Phillies 4, Nationals 2: Methuselah Moyer wins No. 250, and may he win 250 more. Josh Willingham popped two for the Nats, and it’s hard to visualize his still doing double-duty as a Senate page after the trading deadline. If the Nats play one game above water the rest of the way, they would finish at 70-92. Their next series, at home against San Francisco, offers an interesting contrast, the pitching impaired versus the hitting impaired. My money is on the latter.
Brewers 5, Reds 2: Fifteen games in now and Trevor Hoffman still hasn’t allowed a run, and closing out this one allowed the Brewskis finally to pass the Cardinals and take first place. Mike Cameron popped home run number eleven, and his power is an important component of what’s been working for the Brewers. A bit unexpected, too: Cameron is hitting .284/.379/.550, and he’s never touched those numbers in a full season. Craig Counsell since Rickie Weeks went down: 11 games, 50 PA, .306/.320/.306. Anyone spot the problem here?
Padres 5, Rockies 4: A change of managers is a superficial patch for a team that can’t hit. Adrian Gonzalez blasts No. 20, leads the NL in home runs. If a player from that team in that park leads the league for the season, it will have been a minor miracle — 15 of the 20 have been hit on the road. Since joining the Padres, Gonzalez has hit .268 with a home run every 24.5 at-bats at home, .305 with a homer every 14.9 at-bats on the road. With a contract that calls for $3 million this year, $4.75 million next year, and $5.5 million the year after, he should be the most desirable trade possibility in baseball right now. Not only is he cheap, but if the acquiring team plays in a fair park and gets 250 post-trade at-bats, they could get 15-20 home runs out of the bargain.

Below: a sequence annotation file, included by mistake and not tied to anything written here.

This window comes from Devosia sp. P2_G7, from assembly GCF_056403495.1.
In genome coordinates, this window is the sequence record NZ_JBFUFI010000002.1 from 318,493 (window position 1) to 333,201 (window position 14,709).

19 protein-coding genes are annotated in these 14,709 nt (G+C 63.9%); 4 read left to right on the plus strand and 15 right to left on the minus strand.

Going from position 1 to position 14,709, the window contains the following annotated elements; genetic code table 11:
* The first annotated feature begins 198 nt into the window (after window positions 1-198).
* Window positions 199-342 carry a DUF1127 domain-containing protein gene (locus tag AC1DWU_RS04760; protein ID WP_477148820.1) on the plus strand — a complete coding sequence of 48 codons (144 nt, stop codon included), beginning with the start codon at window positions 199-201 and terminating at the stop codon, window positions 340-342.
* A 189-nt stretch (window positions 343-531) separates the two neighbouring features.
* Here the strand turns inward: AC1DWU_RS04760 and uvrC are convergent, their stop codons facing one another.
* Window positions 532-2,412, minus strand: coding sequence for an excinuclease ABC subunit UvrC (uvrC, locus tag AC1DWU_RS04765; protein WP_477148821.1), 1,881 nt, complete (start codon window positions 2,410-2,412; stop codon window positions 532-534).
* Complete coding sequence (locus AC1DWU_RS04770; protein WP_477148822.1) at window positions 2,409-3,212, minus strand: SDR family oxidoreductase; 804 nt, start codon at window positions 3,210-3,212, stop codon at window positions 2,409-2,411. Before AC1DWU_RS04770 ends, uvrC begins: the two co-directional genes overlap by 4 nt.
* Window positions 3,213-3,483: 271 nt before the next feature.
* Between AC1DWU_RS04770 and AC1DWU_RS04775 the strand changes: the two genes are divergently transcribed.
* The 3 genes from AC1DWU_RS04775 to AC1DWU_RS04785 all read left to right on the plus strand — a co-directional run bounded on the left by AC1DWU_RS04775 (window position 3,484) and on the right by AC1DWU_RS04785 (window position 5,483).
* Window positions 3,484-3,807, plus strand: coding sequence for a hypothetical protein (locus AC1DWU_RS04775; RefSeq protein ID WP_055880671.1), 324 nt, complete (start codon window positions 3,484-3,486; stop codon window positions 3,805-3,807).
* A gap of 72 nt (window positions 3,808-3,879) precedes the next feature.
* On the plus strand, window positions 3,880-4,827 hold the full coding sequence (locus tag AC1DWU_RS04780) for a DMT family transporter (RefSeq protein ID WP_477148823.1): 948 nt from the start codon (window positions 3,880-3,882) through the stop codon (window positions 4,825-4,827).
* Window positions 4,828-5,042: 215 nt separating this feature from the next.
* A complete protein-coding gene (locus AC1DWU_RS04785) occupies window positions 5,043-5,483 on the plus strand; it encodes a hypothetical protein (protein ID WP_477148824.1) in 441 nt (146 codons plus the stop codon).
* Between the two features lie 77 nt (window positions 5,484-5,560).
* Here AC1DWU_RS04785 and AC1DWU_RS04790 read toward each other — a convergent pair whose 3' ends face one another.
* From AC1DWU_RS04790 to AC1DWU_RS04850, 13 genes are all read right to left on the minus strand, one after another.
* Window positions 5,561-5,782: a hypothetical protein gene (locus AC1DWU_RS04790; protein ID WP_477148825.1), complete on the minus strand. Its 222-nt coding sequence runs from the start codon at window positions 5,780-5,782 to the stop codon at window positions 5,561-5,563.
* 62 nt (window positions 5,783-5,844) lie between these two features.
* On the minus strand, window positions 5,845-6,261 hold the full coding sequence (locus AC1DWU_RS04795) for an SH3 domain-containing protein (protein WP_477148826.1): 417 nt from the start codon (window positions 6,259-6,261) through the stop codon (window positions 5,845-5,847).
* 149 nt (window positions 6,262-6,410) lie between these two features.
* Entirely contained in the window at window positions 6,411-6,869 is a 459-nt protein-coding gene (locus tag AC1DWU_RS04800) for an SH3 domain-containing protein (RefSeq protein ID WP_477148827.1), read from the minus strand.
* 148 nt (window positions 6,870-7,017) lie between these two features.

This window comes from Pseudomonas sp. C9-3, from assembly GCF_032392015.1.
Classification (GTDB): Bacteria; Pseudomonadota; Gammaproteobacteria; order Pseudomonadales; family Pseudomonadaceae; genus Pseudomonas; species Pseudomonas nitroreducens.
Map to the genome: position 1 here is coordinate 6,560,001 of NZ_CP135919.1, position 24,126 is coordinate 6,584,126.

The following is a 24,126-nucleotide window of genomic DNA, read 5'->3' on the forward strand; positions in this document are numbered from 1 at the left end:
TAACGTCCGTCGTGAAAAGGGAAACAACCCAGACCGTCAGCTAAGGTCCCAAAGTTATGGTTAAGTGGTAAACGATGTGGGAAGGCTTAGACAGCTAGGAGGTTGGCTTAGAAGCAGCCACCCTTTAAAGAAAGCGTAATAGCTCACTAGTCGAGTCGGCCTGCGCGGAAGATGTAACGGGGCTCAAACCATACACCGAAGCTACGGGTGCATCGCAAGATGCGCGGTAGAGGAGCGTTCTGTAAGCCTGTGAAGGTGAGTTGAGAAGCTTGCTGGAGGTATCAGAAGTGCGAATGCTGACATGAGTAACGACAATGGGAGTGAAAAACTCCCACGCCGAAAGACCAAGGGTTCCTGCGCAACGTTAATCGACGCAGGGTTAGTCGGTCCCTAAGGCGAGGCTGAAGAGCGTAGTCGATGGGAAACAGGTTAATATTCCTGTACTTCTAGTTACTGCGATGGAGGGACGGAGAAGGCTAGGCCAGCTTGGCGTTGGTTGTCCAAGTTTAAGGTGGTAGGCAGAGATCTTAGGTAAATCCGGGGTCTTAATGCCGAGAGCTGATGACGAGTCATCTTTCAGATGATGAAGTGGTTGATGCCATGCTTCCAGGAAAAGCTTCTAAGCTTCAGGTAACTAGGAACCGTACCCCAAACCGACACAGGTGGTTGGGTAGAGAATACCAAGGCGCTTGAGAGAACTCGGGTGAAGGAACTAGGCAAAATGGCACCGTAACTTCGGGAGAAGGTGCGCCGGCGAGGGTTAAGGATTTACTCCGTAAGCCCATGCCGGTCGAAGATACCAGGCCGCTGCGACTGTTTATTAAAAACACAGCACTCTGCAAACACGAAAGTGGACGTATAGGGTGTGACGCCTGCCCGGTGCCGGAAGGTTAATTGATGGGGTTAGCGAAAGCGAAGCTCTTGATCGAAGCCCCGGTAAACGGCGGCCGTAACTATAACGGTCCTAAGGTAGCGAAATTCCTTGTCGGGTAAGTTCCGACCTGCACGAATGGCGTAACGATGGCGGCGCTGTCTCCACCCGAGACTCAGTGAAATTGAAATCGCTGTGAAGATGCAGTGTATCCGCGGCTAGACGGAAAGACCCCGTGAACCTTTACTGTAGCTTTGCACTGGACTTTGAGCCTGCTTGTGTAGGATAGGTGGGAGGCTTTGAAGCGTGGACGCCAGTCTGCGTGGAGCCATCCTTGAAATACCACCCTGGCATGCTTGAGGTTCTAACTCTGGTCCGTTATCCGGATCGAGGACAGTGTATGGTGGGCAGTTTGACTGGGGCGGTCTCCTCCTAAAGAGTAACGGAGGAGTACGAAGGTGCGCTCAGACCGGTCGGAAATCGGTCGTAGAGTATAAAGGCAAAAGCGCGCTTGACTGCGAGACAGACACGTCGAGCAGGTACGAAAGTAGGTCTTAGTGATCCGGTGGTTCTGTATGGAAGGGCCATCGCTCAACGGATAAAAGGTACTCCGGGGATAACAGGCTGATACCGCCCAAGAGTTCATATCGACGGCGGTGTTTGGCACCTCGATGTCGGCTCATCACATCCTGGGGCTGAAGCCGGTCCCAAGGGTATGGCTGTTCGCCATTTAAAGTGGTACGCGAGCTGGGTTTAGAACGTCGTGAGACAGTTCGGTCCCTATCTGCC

Giants 5, Cardinals 3: When the starting pitcher (Adam Wainwright) has an off day, the Cards lack the offensive heft to counterpunch. This team desperately needs a bat. When I see “Wainwright,” I can never help hearing, “General Wainwright is a right guy.” And if you know what that refers to, you’re either pretty old, a history buff, or both. Here’s a toast to General Wainwright’s guys, holding out on that island (and after), real American heroes.
Braves 9, Diamondbacks 3: Garret Anderson hit his first home run of the season, raising his rates to .266/.294/.358. Kelly Johnson has hit in seven of eight games, batting .342 with seven doubles, a triple, and two home runs. No walks, though. Seems like it was at this time last year that I was wondering where Johnson left his walks… The real news of the game was Kris Medlen’s very solid start and a rare poor one by Max Scherzer.
Dodgers 8, Cubs 2: Over in the first inning, with former home run machine Eric Milton holding the Cubs in check. That’s not the feat it used to be, of course. Rafael Furcal is batting .245/.308/.304 with three stolen bases in six chances. When do you think Joe Torre drops him out of the No. 2 spot? My guess is never… As I typed these words, a John Mellencamp song came on the XM and I actually liked it. I’m shaken to my core. I was fooled by the long instrumental opening, I swear! Excuse me while I go look for some strong, abrasive soap….